Posted: Saturday July 1, 2006 7:35PM; Updated: Tuesday July 4, 2006 11:14AM
In Zdeno Chara, Boston signed the marquee member of the 2006 free-agent class, and the NHL's tallest player at 6-foot-9.
You can forgive fans of the Boston Bruins if they look a bit bewildered. After suffering through years of mismanagement on Causeway Street, they're probably not sure how to react when something positive happens to their team.
It's fair to say that something positive happened Saturday, just hours after the start of the free-agent shopping season. The Bruins, guided by the hand of interim GM Jeff Gorton, signed the marquee member of the 2006 class, defender Zdeno Chara. Moments later they added center Marc Savard, the NHL's ninth-leading scorer in 2005-06.
That, friends, is a big splash. Fans of the Bruins should feel free to jump up and down, buy the first round and wear the black-and-gold again with pride.
Of course it's a little early to start planning the parade, but the new-look Bruins are well on their way to recovering from last season's dismal performance.
The team is set in goal for the next 10 years, with Hannu Toivonen as the lead man and Tim Thomas providing veteran insurance. Last Saturday, Gorton also picked up a player some consider the best goalie prospect outside of the NHL, when he dealt former Calder winner Andrew Raycroft to Toronto for Tuuka Rask. With Chara, the rebuilt defense could rank among the top five in the league. Veterans Brad Stuart and Paul Mara both excel at the transition game, and youngsters Milan Jurcina, Mark Stuart and Andrew Alberts bring exceptional size, smarts and more than a little jam.
The offense, led by Patrice Bergeron, Brad Boyes and Marco Sturm, is young, creative and swift. But as good as they are, they were the only legitimate options last season. The addition of Savard to help line 1B will force the opposition to address two lines instead of one, easing the burden on both.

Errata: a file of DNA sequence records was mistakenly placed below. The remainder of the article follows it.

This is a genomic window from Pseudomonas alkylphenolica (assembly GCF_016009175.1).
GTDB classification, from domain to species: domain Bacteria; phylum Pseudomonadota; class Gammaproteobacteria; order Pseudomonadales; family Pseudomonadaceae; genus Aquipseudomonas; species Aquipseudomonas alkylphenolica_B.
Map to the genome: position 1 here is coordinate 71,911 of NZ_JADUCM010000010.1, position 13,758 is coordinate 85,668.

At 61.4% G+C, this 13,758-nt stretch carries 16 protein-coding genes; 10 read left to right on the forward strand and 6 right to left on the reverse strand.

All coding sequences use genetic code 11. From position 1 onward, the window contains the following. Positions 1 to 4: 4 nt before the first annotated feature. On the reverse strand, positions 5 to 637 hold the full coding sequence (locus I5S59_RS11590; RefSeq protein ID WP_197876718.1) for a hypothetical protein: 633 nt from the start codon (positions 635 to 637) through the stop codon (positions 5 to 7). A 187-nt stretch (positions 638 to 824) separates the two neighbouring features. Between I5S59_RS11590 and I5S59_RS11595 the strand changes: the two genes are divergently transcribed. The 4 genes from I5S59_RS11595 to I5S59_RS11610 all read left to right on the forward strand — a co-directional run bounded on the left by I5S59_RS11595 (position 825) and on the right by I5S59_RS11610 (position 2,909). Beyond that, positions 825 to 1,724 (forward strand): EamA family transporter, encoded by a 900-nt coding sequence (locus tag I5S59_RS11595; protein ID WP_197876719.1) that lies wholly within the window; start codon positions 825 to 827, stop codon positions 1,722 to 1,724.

In Savard, Boston acquires a complex character. He's about as soft as they come defensively, but his offensive game is so compelling that it -- almost -- can be overlooked.
He's unlikely to repeat his 97-point performance -- unless he brings Ilya Kovalchuk with him -- but he should be good for 75-80. That would be respectable given that he'll be competing with Bergeron's line for the prime minutes he enjoyed with the Thrashers.
The happiest to see Savard arrive should be Glen Murray, the former 40-goal man who slumped badly after his old running buddy Joe Thornton was shipped to San Jose. There's a good chance he could return to form with Savard's slick playmaking to feed him. It's also tempting to picture Savard teaming up with 18-year-old speedster Phil Kessel. Talk persists that the fifth overall pick in this year's draft will leave college to sign with the Bruins this season. Team those two with a savvy defensive presence like P.J. Axelsson and you've got the potential for a dynamic unit.
With some very promising youngsters in the B's pipeline, including forwards Petr Kalus, Martins Karsums and David Krejci and defenders Yuri Alexandrov and Matt Lashoff, Bruins fans understood that better days were ahead. But given the magnitude of Saturday's bold signings of Chara and Savard, the timetable has been accelerated. In Boston, it appears the future is now.